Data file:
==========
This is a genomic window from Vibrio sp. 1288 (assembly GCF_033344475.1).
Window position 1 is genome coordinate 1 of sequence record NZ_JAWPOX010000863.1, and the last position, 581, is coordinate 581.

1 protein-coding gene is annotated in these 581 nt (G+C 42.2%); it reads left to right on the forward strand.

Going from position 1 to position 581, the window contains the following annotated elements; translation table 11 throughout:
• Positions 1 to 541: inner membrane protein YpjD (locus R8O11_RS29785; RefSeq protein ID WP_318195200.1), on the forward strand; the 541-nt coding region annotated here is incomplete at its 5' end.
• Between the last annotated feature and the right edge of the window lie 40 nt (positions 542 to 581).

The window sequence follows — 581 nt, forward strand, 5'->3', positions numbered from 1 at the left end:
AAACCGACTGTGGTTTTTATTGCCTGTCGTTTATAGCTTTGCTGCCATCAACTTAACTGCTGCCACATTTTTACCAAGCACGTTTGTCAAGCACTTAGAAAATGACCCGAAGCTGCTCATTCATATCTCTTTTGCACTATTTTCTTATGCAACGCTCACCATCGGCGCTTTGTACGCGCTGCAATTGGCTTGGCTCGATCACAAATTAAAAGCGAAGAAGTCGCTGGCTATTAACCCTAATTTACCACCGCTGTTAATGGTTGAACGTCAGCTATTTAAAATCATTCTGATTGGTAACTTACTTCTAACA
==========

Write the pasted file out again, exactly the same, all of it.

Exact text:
This is a genomic window from Vibrio sp. 1288 (assembly GCF_033344475.1).
Window position 1 is genome coordinate 1 of sequence record NZ_JAWPOX010000863.1, and the last position, 581, is coordinate 581.

1 protein-coding gene is annotated in these 581 nt (G+C 42.2%); it reads left to right on the forward strand.

Going from position 1 to position 581, the window contains the following annotated elements; translation table 11 throughout:
• Positions 1 to 541: inner membrane protein YpjD (locus R8O11_RS29785; RefSeq protein ID WP_318195200.1), on the forward strand; the 541-nt coding region annotated here is incomplete at its 5' end.
• Between the last annotated feature and the right edge of the window lie 40 nt (positions 542 to 581).

The window sequence follows — 581 nt, forward strand, 5'->3', positions numbered from 1 at the left end:
AAACCGACTGTGGTTTTTATTGCCTGTCGTTTATAGCTTTGCTGCCATCAACTTAACTGCTGCCACATTTTTACCAAGCACGTTTGTCAAGCACTTAGAAAATGACCCGAAGCTGCTCATTCATATCTCTTTTGCACTATTTTCTTATGCAACGCTCACCATCGGCGCTTTGTACGCGCTGCAATTGGCTTGGCTCGATCACAAATTAAAAGCGAAGAAGTCGCTGGCTATTAACCCTAATTTACCACCGCTGTTAATGGTTGAACGTCAGCTATTTAAAATCATTCTGATTGGTAACTTACTTCTAACA